Pooh, a bear of very little brain, and all his friends in the Hundred Acre Wood sing their way through adventures that encompass honey, bees, bouncing, balloons, Eeyore's birthday, floods, and Pooh sticks. Written by
The scene where Rabbit tries to decorate Pooh's bottom was one of Walt Disney's favorite scenes from his films. See more »
After Tigger comes down from the tree, he scoops up snow, kisses it, and leaves a small pile and traces. After Rabbit says "you promised" and Tigger lands on the ground, the snow mess he made is gone. See more »
This could be the room of any small boy, but it just happens to belong to a boy named Christopher Robin. Like most small boys, Christopher Robin has toy animals to play with, and they all live together in a wonderful world of make-believe. But his best friend is a bear called Winnie the Pooh, or Pooh, for short. Now, Pooh had some very unusual adventures, and they all happened right here in the Hundred-Acre Wood.
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A live action Winnie The Pooh teddy bear winks at the audience at the very end of the film. See more »
(8/10) Classic animated version of a wonderful story
For many people, the adventures of Winnie the Pooh and his friends in the Hundred Acre Woods represent a pinnacle of childhood. Disney's adaptation has immortalised the best of the classic Milne stories and provided the world with an animated film that remains unsurpassed for its good nature and unadulterated joy.
Three stories have been synthesised for this feature: Winnie the Pooh and the Honey Tree, Winnie the Pooh and the Blustery Day and Winnie the Pooh and Tigger Too. The featurettes are linked by a narrator who nicely blends the lines in this episodic movie. The vocal performances are all excellent, with Sterling Holloway as the tubby bear of the title and Paul Winchell as his bouncy pal, Tigger. Also a standout in the small cast of characters is Eeyore - voiced by Ralph Wright - whose many one liners cater for even the grouchiest of grown ups in the audience.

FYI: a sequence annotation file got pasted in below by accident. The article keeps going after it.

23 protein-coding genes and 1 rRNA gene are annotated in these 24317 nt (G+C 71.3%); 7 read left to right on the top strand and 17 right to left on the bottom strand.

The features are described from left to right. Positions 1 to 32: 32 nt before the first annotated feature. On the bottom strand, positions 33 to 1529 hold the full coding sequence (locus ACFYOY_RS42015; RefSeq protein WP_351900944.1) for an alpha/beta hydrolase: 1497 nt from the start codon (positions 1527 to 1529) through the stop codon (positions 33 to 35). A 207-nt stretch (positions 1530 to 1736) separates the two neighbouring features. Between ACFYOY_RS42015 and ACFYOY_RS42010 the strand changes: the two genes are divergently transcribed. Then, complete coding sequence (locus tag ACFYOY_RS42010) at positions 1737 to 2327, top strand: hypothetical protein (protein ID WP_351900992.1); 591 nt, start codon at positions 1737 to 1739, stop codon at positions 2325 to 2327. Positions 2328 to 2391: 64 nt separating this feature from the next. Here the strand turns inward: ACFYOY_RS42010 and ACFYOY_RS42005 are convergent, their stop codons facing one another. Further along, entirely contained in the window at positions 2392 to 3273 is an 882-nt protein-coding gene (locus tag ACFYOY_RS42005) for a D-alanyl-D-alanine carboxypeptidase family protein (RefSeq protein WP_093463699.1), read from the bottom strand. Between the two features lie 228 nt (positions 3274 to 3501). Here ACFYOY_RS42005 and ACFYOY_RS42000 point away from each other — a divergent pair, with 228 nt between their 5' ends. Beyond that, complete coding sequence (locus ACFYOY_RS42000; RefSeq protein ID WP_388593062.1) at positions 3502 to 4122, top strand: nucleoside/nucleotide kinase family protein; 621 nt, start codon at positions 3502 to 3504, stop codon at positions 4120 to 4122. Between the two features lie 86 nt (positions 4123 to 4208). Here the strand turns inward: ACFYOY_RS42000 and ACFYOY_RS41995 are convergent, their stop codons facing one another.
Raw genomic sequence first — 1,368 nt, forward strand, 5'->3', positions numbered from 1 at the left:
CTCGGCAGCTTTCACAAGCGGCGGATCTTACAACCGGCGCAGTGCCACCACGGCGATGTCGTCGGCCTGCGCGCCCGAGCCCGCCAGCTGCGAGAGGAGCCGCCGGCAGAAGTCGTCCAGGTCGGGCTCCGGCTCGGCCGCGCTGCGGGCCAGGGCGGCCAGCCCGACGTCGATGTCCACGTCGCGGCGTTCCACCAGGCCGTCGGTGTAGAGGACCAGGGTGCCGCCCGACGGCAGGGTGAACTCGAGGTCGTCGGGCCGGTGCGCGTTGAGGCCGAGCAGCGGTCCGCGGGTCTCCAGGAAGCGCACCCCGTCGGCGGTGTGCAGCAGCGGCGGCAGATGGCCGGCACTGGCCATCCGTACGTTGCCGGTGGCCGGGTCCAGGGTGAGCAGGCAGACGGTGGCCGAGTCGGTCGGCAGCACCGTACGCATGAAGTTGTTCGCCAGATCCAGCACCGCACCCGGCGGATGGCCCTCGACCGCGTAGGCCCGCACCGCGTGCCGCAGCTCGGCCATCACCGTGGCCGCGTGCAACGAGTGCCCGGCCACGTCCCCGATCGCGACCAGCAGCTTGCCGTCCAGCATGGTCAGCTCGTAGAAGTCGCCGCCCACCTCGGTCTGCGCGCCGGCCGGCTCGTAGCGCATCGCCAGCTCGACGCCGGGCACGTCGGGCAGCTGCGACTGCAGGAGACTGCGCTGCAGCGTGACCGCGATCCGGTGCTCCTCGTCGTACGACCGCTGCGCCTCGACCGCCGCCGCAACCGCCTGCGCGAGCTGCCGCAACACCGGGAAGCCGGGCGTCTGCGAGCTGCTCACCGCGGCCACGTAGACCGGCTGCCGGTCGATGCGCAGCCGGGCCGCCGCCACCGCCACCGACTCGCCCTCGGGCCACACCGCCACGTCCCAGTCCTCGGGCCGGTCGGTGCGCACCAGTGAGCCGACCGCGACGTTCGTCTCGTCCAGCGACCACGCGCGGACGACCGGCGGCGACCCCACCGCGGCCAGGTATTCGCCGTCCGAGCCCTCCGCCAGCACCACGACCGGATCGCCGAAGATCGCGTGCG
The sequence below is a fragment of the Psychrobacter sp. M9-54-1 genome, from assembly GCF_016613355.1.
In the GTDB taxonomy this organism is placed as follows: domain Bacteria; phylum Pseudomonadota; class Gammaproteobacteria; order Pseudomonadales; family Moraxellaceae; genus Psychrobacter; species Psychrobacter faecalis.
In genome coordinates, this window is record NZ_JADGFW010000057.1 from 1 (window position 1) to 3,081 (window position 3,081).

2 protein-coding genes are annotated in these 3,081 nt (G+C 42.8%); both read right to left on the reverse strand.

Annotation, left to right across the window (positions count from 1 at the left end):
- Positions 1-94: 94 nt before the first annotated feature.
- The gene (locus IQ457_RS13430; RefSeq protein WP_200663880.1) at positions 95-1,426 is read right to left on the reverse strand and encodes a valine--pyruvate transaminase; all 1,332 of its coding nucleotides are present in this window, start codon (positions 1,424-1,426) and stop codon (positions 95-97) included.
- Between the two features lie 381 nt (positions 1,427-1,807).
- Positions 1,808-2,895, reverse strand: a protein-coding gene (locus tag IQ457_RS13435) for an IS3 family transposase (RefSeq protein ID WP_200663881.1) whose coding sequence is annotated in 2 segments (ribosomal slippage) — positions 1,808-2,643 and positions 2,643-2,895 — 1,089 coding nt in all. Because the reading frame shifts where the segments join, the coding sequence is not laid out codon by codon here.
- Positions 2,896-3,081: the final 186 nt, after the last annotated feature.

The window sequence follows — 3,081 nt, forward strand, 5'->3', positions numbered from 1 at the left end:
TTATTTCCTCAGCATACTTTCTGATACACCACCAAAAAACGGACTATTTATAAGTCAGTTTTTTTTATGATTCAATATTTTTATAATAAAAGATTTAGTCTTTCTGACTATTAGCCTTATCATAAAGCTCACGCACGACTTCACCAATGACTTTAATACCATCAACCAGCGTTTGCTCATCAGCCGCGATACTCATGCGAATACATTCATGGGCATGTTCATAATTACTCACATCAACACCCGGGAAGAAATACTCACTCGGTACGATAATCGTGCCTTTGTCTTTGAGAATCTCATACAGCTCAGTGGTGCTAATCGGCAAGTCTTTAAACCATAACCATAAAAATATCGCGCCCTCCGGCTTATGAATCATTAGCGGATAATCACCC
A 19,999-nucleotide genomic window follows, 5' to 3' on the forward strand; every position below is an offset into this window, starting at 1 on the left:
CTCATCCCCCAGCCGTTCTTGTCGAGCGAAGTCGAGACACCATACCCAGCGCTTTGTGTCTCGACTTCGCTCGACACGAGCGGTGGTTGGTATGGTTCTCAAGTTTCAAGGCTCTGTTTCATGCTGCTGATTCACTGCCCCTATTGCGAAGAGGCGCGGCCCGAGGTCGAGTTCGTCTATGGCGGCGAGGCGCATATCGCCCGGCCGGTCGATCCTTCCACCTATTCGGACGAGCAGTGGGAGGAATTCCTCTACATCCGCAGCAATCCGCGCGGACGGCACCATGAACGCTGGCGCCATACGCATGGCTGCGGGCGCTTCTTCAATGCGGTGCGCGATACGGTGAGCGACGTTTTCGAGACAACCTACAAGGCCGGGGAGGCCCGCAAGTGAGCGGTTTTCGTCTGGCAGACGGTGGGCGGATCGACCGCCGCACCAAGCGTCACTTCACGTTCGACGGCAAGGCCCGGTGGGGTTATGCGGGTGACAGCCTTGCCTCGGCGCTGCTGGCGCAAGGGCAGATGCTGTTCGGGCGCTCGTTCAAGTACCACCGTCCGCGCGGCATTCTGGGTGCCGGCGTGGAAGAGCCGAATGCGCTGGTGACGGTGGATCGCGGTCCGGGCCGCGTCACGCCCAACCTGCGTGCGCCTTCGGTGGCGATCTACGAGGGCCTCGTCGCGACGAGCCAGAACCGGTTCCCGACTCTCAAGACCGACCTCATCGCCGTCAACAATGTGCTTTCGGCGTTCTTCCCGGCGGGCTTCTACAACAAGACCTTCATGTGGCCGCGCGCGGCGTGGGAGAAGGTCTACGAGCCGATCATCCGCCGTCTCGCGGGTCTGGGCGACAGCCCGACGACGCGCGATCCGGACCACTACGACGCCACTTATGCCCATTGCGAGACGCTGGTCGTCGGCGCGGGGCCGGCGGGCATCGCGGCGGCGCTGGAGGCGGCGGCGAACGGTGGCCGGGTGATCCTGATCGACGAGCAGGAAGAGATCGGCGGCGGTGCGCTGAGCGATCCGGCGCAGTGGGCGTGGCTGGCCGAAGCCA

Disney has added a few neat little touches to Milne's source material, including the Gopher who runs around proclaiming "I'm not in the book, you know!". But the studio has stayed true to the skew logic that is at the heart of these classic stories - and that is why this film works. Watch this one whether you're looking for some good, clean entertainment for the kids or if you just want to return to the happiness of your childhood: it's a great film for everyone.
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